13. b. Decrease the frequency.The optimal ultrasound image requires trade-offs between resolution and depth of penetration. High-frequency transducers of 6 to 10 MHz may be used to image structures near the surface of the body (e.g., testis, pediatric kidney) with excellent resolution. However, deeper structures (e.g., right kidney, bladder) require lower frequencies of 3.5 to 5 MHz to penetrate. Such images will have poorer axial resolution.
  14. a. 3.5 to 5 MHz.Deeper structures (e.g., right kidney, bladder) require lower frequencies of 3.5 to 5 MHz to penetrate.
  15. e. Hyperechoic internal nodule.A simple cyst is an example of a structure that is well circumscribed, with an anechoic interior and through transmission.
  16. c. A curved array transducer is preferred for bladder ultrasound in most patients.A curved array transducer is of lower frequency (3.5 to 6 MHz) and provides greater depth of penetration however with less axial resolution. It is most often the transducer of choice for imaging the kidney and urinary bladder.
  17. e. All of the above.Urine volume, bladder wall characteristics, the presence of calculi or diverticulum, and the presence of dilated ureters just outside the bladder are all evaluable by transabdominal bladder ultrasound.
  18. c. Doppler flow studies.Caution should be used when interpreting Doppler flow studies in the evaluation of suspected testicular torsion. The hallmark of testicular torsion is the absence of intratesticular blood flow. Paratesticular flow in epididymal collaterals may appear within hours of torsion. Comparison with the contralateral testis should be performed to ensure that the technical attributes of the study are adequate to demonstrate intratesticular blood flow.
  19. b. Inability to evaluate enhancement.Unlike CT, presently ultrasound cannot evaluate enhancement. However, use of Doppler and elastography might aid in evaluation.
  20. e. All of the above.When evaluating the prostate, surrounding structures need to be accessed. Rectal lesions, including cancer, dilated seminal vesicles, and/or ejaculatory ducts as well as bladder pathology should all be evaluated for a complete examination.
  21. d. Tip of the right seminal vesicle.In a midline sagittal view, the tips of the seminal vesicles are not normally visualized on ultrasound. A lateral projection, however, must be obtained to allow measurement of the length of each seminal vesicle.
  22. e. All of the above.Although excellent resolution and tissue characteristics are possible with transrectal ultrasound, a diagnosis of prostate cancer often cannot be made with ultrasound alone.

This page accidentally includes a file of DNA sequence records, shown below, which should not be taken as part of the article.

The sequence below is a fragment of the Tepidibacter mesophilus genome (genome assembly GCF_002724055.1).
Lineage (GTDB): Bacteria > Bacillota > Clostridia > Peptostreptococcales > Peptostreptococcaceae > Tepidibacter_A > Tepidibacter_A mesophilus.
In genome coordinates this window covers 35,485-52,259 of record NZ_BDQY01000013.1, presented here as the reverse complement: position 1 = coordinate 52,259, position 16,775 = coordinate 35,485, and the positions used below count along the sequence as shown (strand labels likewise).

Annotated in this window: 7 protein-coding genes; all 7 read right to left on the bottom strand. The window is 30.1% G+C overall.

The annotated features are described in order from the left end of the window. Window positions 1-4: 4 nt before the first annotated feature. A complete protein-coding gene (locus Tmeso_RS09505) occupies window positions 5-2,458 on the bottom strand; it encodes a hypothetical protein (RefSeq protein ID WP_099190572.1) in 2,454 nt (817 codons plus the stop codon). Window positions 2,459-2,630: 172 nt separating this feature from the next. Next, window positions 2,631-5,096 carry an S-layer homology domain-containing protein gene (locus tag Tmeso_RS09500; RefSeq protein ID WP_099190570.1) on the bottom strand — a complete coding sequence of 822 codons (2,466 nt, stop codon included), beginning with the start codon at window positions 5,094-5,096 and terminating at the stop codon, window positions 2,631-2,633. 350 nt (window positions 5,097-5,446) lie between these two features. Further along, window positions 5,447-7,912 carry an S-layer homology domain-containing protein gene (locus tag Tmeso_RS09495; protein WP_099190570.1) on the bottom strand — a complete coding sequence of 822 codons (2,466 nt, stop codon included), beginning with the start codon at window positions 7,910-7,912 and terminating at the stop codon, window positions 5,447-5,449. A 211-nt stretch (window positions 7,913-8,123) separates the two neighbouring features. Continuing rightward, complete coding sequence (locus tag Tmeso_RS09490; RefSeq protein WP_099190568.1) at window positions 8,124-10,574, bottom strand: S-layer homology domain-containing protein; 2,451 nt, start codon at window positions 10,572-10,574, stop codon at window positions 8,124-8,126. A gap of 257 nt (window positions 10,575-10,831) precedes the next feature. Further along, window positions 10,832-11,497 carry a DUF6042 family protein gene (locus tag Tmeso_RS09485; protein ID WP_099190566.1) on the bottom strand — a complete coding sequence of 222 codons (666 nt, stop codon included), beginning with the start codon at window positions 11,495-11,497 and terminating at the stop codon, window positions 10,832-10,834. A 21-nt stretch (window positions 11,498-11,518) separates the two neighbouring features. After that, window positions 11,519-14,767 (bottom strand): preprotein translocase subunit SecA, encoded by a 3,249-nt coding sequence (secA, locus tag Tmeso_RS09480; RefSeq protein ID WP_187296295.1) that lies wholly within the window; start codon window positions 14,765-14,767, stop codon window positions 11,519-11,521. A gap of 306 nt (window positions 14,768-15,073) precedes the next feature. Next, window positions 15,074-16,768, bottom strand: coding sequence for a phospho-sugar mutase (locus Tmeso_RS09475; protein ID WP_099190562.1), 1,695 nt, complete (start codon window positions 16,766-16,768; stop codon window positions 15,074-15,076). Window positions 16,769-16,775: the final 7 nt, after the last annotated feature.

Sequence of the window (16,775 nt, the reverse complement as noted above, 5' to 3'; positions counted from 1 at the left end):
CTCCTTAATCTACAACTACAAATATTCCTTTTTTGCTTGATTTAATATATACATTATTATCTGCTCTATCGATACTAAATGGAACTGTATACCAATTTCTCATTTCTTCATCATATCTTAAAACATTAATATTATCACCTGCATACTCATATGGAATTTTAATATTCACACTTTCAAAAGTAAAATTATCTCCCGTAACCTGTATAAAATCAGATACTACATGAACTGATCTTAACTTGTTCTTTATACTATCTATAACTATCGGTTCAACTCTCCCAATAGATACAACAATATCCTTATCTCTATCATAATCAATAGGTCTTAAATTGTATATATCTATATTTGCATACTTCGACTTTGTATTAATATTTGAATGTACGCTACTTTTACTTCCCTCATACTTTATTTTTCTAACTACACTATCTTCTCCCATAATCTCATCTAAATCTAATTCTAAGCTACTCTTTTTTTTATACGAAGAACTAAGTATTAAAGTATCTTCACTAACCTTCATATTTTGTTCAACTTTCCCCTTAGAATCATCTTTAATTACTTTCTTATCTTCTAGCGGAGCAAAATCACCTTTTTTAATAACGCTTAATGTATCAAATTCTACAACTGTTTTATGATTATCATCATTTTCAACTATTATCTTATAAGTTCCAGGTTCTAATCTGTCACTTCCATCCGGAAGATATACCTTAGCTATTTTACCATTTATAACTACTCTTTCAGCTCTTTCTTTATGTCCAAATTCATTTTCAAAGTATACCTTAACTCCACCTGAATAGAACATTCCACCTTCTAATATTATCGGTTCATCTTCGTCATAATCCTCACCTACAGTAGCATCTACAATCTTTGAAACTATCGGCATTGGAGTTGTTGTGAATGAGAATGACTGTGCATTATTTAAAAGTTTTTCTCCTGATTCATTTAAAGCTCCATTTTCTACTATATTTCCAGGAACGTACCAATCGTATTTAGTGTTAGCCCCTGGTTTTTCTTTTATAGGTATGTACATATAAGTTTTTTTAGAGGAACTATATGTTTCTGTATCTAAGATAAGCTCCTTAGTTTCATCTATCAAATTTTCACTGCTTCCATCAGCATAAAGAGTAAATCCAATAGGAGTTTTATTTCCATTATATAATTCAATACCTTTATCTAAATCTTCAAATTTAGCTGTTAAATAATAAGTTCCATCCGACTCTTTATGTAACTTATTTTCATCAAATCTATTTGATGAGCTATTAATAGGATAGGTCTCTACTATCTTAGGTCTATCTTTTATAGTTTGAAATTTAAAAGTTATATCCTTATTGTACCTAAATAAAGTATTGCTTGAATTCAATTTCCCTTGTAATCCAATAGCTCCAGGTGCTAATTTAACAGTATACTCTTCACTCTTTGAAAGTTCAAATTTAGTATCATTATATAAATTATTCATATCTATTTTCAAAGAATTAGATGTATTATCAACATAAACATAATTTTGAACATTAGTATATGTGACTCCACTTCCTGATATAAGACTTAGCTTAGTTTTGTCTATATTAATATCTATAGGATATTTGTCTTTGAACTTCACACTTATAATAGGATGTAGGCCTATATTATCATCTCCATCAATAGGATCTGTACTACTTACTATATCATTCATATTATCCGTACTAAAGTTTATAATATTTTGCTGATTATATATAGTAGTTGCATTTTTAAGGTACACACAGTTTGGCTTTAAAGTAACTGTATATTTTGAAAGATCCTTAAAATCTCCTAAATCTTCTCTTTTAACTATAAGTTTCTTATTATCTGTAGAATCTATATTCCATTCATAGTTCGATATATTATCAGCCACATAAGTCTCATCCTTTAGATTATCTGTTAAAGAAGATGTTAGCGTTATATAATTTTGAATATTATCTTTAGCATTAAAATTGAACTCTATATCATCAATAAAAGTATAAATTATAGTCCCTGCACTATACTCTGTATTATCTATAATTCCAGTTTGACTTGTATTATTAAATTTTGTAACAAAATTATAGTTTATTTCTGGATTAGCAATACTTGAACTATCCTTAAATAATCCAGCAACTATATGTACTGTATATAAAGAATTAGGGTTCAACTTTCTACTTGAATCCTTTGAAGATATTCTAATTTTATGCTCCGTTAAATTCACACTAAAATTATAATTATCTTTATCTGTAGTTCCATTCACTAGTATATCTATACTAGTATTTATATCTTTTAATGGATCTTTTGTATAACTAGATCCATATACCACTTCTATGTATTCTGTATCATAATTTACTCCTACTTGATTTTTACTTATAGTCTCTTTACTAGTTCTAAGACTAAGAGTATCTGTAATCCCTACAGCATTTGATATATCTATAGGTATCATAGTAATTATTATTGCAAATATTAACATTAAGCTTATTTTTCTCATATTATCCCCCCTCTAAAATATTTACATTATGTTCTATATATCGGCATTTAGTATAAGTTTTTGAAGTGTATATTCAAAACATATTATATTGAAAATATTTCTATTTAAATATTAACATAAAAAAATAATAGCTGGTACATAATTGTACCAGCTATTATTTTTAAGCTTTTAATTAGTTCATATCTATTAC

23. c. An informed operator.The ALARA principle (“as low as reasonably achievable”) is intended to limit the total energy imparted to the patient during an examination. This can be accomplished by (1) keeping power outputs low, (2) using appropriate scanning modes, (3) limiting examination times, (4) adjusting focus and frequency, and (5) using the cine function during documentation. All of these are dependent on an informed sonographer.
  24. d. Critical.Any time body fluids or tissues come in contact with an ultrasound transducer, critical or high-level disinfection protocols must be strictly adhered to.
  25. c. Gain, acoustic power.Unlike gain, which refers to amplification of the acoustic signal returning to the transducer, acoustic power is the amount of acoustic energy applied to the tissue. The biologic effects of ultrasound in terms of power are in the milliwatt range. High levels generate heat and cavitation, which might result in tissue damage.

Chapter review

  1. One cycle per second is known as 1 hertz (Hz). High- frequency ultrasonic transducers of 6 to 10 MHz are used to image structures near the surface. Deeper structures require lower frequencies of 3.5 to 5 MHz. Axial resolution improves with increasing frequency, and depth of penetration decreases with increasing frequency.
  2. Resistive index is the peak velocity minus the end-diastolic velocity over the peak systolic velocity. This is measured using the color flow Doppler with spectral display and is used to characterize renal artery stenosis, ureteral obstruction, and penile arterial insufficiency.
  3. By convention, the liver is used as a benchmark for echogenicity. Tissues with a high water content are generally hypoechoic; tissues with a high fat content appear hyperechoic.
  4. By convention, the cephalad aspect of the structure is to the left of the image.
  5. Ultrasonography may produce injury due to mechanical effects caused by cavitation or by heat generation.
  6. Color Doppler evaluates velocity and direction of motion. Blue usually indicates motion away from the transducer, red indicates motion toward the transducer—the colors DO NOT signify arterial and venous flow.
  7. Sonoelastography evaluates tissue elasticity. Less elastic tissues within a soft tissue organ, such as the prostate, are thought to be pathologic.
  8. Contrast agents used in ultrasound are generally compounds containing microbubbles that create strong echoes.
  9. The central band of echoes in the kidney is hyperechoic and represents renal hilar fat, blood vessels, and the collecting system.
  10. Ultrasound measurements of bladder volume have an error of 10% to 20%.
  11. Ultrasound is very helpful in defining the extent of corporal fibrosis in urethral stricture disease.
  12. Doppler ultrasound is useful in quantization of penile blood flow. It is also useful in helping to diagnose testicular torsion by evaluating testicular blood flow. It is not diagnostic of vasculogenic impotence in the former case or testicular torsion in the latter.